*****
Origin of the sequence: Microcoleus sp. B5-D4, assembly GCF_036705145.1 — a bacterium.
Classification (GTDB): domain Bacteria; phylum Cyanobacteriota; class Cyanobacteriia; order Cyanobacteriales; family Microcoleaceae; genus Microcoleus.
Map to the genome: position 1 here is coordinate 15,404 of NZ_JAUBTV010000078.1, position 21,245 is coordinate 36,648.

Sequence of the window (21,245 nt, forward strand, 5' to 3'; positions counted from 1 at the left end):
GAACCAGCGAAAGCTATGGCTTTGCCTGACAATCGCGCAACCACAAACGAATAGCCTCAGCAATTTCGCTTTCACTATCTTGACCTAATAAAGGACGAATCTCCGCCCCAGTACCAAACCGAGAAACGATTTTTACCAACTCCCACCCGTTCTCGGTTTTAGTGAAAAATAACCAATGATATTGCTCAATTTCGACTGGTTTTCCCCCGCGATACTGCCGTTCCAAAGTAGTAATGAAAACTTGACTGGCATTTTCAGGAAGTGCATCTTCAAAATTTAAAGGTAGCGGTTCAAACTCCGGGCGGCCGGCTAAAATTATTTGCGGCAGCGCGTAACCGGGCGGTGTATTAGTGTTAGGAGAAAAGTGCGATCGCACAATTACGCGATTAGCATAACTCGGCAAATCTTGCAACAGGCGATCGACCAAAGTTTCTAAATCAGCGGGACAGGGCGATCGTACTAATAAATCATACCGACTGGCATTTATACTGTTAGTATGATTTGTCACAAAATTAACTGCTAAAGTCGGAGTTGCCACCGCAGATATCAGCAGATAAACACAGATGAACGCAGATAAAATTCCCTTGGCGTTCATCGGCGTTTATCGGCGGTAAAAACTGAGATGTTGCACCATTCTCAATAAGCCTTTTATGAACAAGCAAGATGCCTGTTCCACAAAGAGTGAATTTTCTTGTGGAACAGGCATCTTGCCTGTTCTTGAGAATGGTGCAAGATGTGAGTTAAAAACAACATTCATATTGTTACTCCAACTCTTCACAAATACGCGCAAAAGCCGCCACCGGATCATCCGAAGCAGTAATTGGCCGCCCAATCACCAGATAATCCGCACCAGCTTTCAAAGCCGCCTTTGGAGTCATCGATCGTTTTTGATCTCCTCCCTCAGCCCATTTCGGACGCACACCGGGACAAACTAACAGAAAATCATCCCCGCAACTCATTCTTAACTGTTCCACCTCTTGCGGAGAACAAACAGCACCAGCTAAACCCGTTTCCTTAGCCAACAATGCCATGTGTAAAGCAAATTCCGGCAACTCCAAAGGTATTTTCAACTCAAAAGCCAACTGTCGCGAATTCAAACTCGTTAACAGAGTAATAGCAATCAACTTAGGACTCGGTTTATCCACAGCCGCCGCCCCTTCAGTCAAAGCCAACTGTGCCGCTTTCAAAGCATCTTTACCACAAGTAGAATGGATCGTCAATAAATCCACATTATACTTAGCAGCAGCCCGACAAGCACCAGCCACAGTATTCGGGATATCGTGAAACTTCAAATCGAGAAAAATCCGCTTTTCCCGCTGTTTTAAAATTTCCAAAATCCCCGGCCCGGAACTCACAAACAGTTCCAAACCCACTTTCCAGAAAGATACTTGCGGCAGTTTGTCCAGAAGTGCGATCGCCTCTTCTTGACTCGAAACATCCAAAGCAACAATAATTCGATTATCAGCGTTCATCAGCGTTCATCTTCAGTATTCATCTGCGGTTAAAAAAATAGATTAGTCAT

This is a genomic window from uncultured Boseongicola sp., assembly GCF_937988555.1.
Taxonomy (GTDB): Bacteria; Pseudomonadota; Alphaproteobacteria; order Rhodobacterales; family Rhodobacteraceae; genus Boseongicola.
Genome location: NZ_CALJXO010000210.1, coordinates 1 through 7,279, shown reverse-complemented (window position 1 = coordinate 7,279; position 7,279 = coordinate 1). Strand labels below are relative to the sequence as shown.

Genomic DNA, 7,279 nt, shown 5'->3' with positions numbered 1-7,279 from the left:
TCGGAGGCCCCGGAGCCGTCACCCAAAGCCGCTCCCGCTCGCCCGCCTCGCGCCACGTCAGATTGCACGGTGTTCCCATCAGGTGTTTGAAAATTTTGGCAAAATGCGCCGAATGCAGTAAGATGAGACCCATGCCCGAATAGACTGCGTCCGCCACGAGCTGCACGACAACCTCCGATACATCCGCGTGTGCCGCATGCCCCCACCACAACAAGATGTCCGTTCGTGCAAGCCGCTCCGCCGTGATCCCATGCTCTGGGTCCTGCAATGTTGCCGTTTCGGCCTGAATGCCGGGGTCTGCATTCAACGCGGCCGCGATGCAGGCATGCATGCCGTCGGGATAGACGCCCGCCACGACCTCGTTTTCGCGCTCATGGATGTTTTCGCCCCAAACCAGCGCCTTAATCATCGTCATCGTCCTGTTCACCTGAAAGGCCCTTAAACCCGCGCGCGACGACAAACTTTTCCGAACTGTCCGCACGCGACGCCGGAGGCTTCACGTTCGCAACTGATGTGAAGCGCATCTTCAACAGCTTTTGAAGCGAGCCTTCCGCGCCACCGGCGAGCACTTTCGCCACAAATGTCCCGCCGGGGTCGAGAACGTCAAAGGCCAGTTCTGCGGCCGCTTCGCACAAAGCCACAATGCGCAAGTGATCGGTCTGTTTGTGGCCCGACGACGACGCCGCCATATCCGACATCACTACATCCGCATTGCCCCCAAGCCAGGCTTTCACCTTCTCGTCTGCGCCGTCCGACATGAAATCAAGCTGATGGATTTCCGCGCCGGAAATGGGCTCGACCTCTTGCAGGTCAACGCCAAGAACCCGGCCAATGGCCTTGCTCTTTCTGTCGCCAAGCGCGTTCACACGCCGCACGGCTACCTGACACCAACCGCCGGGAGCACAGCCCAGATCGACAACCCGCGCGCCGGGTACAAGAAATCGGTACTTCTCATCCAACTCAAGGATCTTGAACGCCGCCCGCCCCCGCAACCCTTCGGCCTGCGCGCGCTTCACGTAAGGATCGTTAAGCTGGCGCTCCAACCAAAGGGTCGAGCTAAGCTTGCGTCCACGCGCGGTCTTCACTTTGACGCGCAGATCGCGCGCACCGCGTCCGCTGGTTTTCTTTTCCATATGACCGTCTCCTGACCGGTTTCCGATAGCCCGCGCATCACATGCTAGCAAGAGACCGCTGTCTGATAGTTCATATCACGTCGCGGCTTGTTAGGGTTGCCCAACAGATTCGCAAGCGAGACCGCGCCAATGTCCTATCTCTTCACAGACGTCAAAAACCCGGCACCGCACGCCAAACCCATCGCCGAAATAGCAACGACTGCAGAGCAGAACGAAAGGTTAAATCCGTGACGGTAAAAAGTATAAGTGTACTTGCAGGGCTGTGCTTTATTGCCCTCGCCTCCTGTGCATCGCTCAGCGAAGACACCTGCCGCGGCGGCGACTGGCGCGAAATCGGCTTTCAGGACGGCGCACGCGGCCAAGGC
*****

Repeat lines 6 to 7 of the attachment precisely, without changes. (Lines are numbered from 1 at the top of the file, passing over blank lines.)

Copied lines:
This is a genomic window from uncultured Boseongicola sp., assembly GCF_937988555.1.
Taxonomy (GTDB): Bacteria; Pseudomonadota; Alphaproteobacteria; order Rhodobacterales; family Rhodobacteraceae; genus Boseongicola.